Last week, the U.S. national debt reached a new record high of $19 trillion. Put in perspective, this number represents $59,000 dollars per person living in the U.S. These numbers may sound shockingly astronomical, but they should hardly be surprising. Just last month the Congressional Budget Office (CBO) said that the annual budget deficit is projected to rise by over $100 billion this year – to more than $550 billion – and exceed $1 trillion by 2022. The growth of the national debt looks increasingly like a slow motion train wreck, one that is poised to have negative repercussions on Hispanics. The U.S. Census projects that the Hispanic population will double from 53.3 million in 2012 to 128.8 million in 2060. Consequently, future generations of Hispanics will be the ones to inherit much of our ballooning national debt – and will have to repay it.
The CBO warned us that the deficit would increase debt held by the public to a staggering 76 percent of GDP by the end of 2016—about 2 percentage points higher than it was last year and higher than it has been since the years immediately following World War II. And as the debt-to-GDP ratio rises, so does the risk of a fiscal crisis.
As noted by the Committee for a Responsible Federal Budget, about half of the deterioration in the fiscal outlook announced by the CBO comes from legislative changes enacted by Congress, mainly December’s unpaid-for tax extenders and omnibus spending legislation. The Omnibus includes funding for virtually the entire federal government through the end of the fiscal year. In this case, Congress and the White House deliberately chose to add to the deficit instead of finding a more fiscally responsible path. In fact, the Omnibus’ passage was made possible by the Bipartisan Budget Act of 2015 in November, a law that was designed to raise the caps on discretionary spending established by the 2011 Budget Control Act by $50 billion for fiscal year 2016 and $30 billion for fiscal year 2017. As is usually the case in Washington, politicians failed to stick to what was promised, and changed the rules of the game to allow more spending. To make things worse, according to an analysis by the Mercatus Center, the Omnibus was also a vehicle for a series of more than questionable spending provisions. These include $81 million for the U.S. Department of Agriculture to help with marketing of certain agricultural commodities. But as reported in the Mercatus analysis, these marketing services, which include a news service and support in promoting their products, leave the taxpayer with a burning question: why is all of this not paid and administered by the benefiting producers?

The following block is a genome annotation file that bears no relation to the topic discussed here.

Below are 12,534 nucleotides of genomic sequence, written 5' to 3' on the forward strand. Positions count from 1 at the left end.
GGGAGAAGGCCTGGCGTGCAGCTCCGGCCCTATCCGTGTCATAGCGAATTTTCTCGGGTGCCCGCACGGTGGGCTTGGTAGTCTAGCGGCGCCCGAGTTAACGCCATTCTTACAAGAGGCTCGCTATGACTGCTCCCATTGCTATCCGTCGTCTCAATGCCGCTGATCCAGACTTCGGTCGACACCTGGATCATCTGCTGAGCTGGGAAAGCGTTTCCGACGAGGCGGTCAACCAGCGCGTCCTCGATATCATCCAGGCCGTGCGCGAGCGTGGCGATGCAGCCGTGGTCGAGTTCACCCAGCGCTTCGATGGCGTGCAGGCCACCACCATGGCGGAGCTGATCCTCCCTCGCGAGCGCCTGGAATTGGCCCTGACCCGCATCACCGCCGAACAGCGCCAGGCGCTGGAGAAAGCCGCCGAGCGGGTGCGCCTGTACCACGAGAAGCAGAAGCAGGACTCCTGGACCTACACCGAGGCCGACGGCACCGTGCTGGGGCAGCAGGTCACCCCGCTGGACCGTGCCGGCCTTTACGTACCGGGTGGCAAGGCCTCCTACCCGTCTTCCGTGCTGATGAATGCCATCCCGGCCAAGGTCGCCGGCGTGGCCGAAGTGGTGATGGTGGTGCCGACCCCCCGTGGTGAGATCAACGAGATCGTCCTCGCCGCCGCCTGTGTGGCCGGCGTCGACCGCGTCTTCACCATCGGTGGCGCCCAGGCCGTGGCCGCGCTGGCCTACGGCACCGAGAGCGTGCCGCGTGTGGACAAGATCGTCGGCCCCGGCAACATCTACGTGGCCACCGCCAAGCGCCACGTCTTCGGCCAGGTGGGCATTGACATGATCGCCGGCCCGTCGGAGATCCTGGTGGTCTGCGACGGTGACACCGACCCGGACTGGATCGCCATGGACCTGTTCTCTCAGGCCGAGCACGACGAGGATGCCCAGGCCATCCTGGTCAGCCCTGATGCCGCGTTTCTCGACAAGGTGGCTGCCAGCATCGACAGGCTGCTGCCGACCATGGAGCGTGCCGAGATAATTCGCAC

While we wait for Congress to answer this and other questions regarding how exactly they spend taxpayer money, it is essential that Congress realize just how catastrophic their actions will be. If this type of irresponsibility continues—and if there is no sign of it stopping anytime soon—the national debt will continue to grow past the point where these games are sustainable. As the CBO explains in its latest report, the large amount of federal debt will ultimately draw money away from private investment, cause higher taxation, and even compromise our national security by constraining defense spending in times of international crisis. This reality is undebatable, and the CBO has been warning us for some time now. Congress should heed the warning and act now by balancing the federal budget and reforming our largest entitlement programs so that they are strengthened and made sustainable for future generations. Until this job is done, politicians should stop increasing discretionary spending by breaking their promises they have made to the American people.